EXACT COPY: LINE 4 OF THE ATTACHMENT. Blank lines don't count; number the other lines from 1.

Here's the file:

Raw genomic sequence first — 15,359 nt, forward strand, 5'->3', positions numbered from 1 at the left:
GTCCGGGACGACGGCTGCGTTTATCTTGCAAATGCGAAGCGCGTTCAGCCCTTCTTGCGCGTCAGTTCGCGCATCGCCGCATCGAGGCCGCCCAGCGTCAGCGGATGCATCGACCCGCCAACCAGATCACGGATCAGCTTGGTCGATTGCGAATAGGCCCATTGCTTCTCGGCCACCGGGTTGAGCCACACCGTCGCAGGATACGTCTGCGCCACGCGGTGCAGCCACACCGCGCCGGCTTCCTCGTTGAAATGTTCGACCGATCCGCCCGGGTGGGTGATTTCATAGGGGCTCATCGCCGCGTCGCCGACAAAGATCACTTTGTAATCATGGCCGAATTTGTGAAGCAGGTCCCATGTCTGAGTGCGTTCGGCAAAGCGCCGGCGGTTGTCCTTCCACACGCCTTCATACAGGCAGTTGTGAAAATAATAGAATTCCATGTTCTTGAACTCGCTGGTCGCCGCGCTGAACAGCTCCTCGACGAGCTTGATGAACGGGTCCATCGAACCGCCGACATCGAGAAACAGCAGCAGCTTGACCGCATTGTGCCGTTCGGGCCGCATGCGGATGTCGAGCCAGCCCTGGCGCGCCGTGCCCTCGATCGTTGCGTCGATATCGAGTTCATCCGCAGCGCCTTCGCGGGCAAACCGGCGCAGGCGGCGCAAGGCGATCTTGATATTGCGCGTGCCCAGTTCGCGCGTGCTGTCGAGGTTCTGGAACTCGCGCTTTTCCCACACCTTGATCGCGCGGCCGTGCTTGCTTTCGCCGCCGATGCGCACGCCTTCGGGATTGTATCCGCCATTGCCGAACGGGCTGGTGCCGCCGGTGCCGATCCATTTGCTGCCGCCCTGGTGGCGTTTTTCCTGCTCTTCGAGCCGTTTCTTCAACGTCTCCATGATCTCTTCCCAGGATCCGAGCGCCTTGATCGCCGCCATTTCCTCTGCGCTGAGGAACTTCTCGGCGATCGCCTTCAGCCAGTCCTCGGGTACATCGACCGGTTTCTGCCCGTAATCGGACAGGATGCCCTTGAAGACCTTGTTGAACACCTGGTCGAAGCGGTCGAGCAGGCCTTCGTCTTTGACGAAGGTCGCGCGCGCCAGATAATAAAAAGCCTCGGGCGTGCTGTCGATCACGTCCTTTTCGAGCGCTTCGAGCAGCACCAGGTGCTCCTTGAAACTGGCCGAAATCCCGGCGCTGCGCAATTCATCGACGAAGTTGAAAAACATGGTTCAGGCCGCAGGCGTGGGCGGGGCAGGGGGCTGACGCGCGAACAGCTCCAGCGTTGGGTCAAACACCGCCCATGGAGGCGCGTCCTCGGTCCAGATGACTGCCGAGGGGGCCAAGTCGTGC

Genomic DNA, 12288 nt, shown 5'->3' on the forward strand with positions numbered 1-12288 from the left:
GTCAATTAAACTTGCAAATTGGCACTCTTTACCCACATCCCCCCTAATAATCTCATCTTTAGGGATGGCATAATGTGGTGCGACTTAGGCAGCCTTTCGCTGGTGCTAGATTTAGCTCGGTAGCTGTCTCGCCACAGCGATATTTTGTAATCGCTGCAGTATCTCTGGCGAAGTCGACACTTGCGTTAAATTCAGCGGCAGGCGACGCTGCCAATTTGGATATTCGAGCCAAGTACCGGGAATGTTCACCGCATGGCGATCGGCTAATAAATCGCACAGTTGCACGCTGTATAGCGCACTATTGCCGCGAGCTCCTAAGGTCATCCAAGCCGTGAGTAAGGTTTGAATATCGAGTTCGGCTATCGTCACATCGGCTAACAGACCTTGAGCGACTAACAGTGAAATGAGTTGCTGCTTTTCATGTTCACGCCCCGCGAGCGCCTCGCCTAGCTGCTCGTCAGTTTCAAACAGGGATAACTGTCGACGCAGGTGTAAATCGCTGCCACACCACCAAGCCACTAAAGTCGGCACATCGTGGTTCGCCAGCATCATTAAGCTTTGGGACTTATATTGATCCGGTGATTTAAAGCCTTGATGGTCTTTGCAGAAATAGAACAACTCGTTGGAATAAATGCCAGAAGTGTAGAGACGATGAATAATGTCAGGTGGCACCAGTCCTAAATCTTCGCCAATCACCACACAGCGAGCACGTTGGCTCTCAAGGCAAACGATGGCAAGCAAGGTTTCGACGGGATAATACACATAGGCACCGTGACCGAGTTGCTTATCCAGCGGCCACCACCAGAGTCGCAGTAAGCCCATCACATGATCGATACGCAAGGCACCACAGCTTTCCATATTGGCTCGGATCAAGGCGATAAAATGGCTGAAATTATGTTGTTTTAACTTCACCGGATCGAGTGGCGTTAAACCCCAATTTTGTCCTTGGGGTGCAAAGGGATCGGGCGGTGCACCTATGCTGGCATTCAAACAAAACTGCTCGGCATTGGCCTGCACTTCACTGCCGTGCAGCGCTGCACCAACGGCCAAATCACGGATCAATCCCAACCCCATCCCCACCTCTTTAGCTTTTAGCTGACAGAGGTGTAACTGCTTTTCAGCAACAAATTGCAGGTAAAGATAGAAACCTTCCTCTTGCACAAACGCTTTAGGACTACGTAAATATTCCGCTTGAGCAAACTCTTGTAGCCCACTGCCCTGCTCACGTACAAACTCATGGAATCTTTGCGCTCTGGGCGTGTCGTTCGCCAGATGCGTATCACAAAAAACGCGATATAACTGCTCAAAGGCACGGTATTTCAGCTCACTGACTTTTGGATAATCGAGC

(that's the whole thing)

GTCAATTAAACTTGCAAATTGGCACTCTTTACCCACATCCCCCCTAATAATCTCATCTTTAGGGATGGCATAATGTGGTGCGACTTAGGCAGCCTTTCGCTGGTGCTAGATTTAGCTCGGTAGCTGTCTCGCCACAGCGATATTTTGTAATCGCTGCAGTATCTCTGGCGAAGTCGACACTTGCGTTAAATTCAGCGGCAGGCGACGCTGCCAATTTGGATATTCGAGCCAAGTACCGGGAATGTTCACCGCATGGCGATCGGCTAATAAATCGCACAGTTGCACGCTGTATAGCGCACTATTGCCGCGAGCTCCTAAGGTCATCCAAGCCGTGAGTAAGGTTTGAATATCGAGTTCGGCTATCGTCACATCGGCTAACAGACCTTGAGCGACTAACAGTGAAATGAGTTGCTGCTTTTCATGTTCACGCCCCGCGAGCGCCTCGCCTAGCTGCTCGTCAGTTTCAAACAGGGATAACTGTCGACGCAGGTGTAAATCGCTGCCACACCACCAAGCCACTAAAGTCGGCACATCGTGGTTCGCCAGCATCATTAAGCTTTGGGACTTATATTGATCCGGTGATTTAAAGCCTTGATGGTCTTTGCAGAAATAGAACAACTCGTTGGAATAAATGCCAGAAGTGTAGAGACGATGAATAATGTCAGGTGGCACCAGTCCTAAATCTTCGCCAATCACCACACAGCGAGCACGTTGGCTCTCAAGGCAAACGATGGCAAGCAAGGTTTCGACGGGATAATACACATAGGCACCGTGACCGAGTTGCTTATCCAGCGGCCACCACCAGAGTCGCAGTAAGCCCATCACATGATCGATACGCAAGGCACCACAGCTTTCCATATTGGCTCGGATCAAGGCGATAAAATGGCTGAAATTATGTTGTTTTAACTTCACCGGATCGAGTGGCGTTAAACCCCAATTTTGTCCTTGGGGTGCAAAGGGATCGGGCGGTGCACCTATGCTGGCATTCAAACAAAACTGCTCGGCATTGGCCTGCACTTCACTGCCGTGCAGCGCTGCACCAACGGCCAAATCACGGATCAATCCCAACCCCATCCCCACCTCTTTAGCTTTTAGCTGACAGAGGTGTAACTGCTTTTCAGCAACAAATTGCAGGTAAAGATAGAAACCTTCCTCTTGCACAAACGCTTTAGGACTACGTAAATATTCCGCTTGAGCAAACTCTTGTAGCCCACTGCCCTGCTCACGTACAAACTCATGGAATCTTTGCGCTCTGGGCGTGTCGTTCGCCAGATGCGTATCACAAAAAACGCGATATAACTGCTCAAAGGCACGGTATTTCAGCTCACTGACTTTTGGATAATCGAGC